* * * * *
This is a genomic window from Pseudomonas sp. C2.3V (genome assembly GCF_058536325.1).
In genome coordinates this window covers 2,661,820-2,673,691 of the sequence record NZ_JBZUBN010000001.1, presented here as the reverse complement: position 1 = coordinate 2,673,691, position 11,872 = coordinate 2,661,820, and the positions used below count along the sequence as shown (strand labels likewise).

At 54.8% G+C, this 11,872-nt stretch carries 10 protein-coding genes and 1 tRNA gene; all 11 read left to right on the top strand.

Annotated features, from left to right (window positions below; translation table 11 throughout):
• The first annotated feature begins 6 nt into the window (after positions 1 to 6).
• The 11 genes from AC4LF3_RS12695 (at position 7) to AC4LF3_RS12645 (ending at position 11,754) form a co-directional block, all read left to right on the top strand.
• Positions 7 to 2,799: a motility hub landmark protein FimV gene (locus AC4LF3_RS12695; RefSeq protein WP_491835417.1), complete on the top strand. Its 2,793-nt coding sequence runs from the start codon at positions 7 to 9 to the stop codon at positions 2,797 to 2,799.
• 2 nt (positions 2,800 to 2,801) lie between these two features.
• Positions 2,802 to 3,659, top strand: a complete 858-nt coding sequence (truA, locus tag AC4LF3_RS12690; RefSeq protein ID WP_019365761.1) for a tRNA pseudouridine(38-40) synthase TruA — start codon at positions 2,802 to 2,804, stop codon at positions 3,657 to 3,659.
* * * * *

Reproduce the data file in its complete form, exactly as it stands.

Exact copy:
This is a genomic window from Pseudomonas sp. C2.3V (genome assembly GCF_058536325.1).
In genome coordinates this window covers 2,661,820-2,673,691 of the sequence record NZ_JBZUBN010000001.1, presented here as the reverse complement: position 1 = coordinate 2,673,691, position 11,872 = coordinate 2,661,820, and the positions used below count along the sequence as shown (strand labels likewise).

At 54.8% G+C, this 11,872-nt stretch carries 10 protein-coding genes and 1 tRNA gene; all 11 read left to right on the top strand.

Annotated features, from left to right (window positions below; translation table 11 throughout):
• The first annotated feature begins 6 nt into the window (after positions 1 to 6).
• The 11 genes from AC4LF3_RS12695 (at position 7) to AC4LF3_RS12645 (ending at position 11,754) form a co-directional block, all read left to right on the top strand.
• Positions 7 to 2,799: a motility hub landmark protein FimV gene (locus AC4LF3_RS12695; RefSeq protein WP_491835417.1), complete on the top strand. Its 2,793-nt coding sequence runs from the start codon at positions 7 to 9 to the stop codon at positions 2,797 to 2,799.
• 2 nt (positions 2,800 to 2,801) lie between these two features.
• Positions 2,802 to 3,659, top strand: a complete 858-nt coding sequence (truA, locus tag AC4LF3_RS12690; RefSeq protein ID WP_019365761.1) for a tRNA pseudouridine(38-40) synthase TruA — start codon at positions 2,802 to 2,804, stop codon at positions 3,657 to 3,659.